What is the FDA’s New Annual Reporting Requirement for INDs?

The FDA recently proposed to replace its current annual reporting requirements for Investigational New Drug (IND) applications with Development Safety Update Reports (DSURs).

What Does the FDA’s Proposed Change Mean?

Under 21 CFR 312.33, FDA requires Sponsors with an IND in effect to submit an IND annual report.

In 2011, the FDA adopted the International Council on Harmonization (ICH)’s guidance, the E2F DSUR, and began accepting the DSUR in place of the IND annual report.  

Now, the FDA is proposing switching all US IND Annual Reports to the use of a DSUR instead.

The proposed change means that Sponsors with an IND in effect will be required to submit an annual FDA DSUR instead of the IND Annual Report.

What Are the Differences Between the FDA DSUR Requirements and the IND Annual Report?

The FDA anticipates that the proposed annual FDA DSUR will retain the general aspects of the current IND annual report but will include more comprehensive information.

For example, the new FDA DSUR will include a requirement for an integrated overall safety analysis and a summary of cumulative pertinent safety information.

Other proposed additions include requiring Sponsors to provide the following:

  • A cumulative summary tabulation of serious adverse events obtained from all clinical investigations conducted on behalf of the Sponsor that occurred since the date the IND went into effect
  • A cumulative listing and a brief description of all important known risks and potential risks associated with the use of the drug identified by the Sponsor throughout the drug’s studies conducted on behalf of the Sponsor

The requirements are expected to be similar in format and content to those currently detailed in the E2F DSUR guidelines.

Benefits of the Proposed FDA DSUR Requirement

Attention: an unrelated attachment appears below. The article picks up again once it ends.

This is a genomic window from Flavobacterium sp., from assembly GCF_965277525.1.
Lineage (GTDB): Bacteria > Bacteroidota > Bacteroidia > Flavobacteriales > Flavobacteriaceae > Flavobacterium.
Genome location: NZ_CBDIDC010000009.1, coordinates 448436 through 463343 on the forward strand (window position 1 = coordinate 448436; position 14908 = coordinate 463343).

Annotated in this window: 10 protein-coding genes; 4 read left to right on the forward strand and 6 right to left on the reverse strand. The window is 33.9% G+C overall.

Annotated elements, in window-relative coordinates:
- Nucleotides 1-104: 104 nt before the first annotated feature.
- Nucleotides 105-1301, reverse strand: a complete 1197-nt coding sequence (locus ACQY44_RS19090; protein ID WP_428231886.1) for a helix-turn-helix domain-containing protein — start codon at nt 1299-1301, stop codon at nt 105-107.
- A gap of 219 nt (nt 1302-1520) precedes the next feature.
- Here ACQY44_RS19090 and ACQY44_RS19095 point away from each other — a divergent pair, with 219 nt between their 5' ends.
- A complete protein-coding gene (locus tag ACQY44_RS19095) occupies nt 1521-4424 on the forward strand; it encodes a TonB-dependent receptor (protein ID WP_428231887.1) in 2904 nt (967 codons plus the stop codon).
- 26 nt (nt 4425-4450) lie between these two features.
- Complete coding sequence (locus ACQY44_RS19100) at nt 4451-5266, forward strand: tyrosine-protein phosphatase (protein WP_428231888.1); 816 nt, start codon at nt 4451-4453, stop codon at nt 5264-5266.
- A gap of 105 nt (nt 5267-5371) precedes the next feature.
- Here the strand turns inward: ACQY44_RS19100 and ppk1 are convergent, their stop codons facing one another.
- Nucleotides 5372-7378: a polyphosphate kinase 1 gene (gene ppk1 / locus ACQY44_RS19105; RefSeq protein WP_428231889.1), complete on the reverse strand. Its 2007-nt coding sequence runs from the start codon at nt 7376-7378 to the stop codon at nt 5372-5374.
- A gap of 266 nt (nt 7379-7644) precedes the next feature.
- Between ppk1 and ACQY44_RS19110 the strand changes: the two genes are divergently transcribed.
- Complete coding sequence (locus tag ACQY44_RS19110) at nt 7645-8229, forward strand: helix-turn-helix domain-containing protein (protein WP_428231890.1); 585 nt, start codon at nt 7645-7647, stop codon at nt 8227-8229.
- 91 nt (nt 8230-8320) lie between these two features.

As clinical trials continue to increase in complexity, the FDA’s decision to require a DSUR will make it easier for FDA and Sponsors to capture and characterize the evolving safety profile of an investigational drug as a DSUR offers a more comprehensive and informative assessment of risk than the IND Annual Report.

Stakeholders would be able to identify and manage new safety findings impacting the protection of study subjects and reduce patients’ exposure to unnecessary risks.

Because FDA intends for its DSUR to be consistent with the format and content of the ICH’s DSUR, the annual reporting process for Sponsors would be more efficient, as they only need to support one format to submit to multiple regulatory authorities across different countries and regions.

This proposed change is consistent with FDA’s overarching goal of fostering the international harmonization of regulatory requirements to the extent that they are appropriate and feasible.

What Are Some Potential Challenges with the Proposed Change?

FDA acknowledges that switching to a DSUR will likely require more resources to develop as it is more robust than previously required. However, FDA expects that this will be offset by mitigating the previous regulatory burden on Sponsors who had to submit multiple reports to regulatory authorities across countries or regions.

In addition, should ICH update its DSUR guidelines, FDA may evaluate the proposed regulation to determine if any corresponding updates are necessary.

What Does This Mean for Sponsors?

The proposed changes will affect Sponsors differently based on the type of IND Annual Report they currently submit.

Sponsors who submit IND Annual Reports that follow the current 21 CFR 312.33 requirements will bear the biggest impact of the proposed change, as they will have to transition to the FDA DSUR. These Sponsors may consider transitioning to the DSUR in their next cycle.

Few changes are anticipated for Sponsors who submit the E2F DSUR in lieu of the IND Annual Report.

If you need support completing IND Annual Reports or any type of periodic aggregate reports ((including but not limited to PBRERs, PADERs, or DSURs), email info@mmsholdings.com to be connected to an expert.

Learn more about MMS by visiting our website.  

Authors: MMS Safety Writing Team

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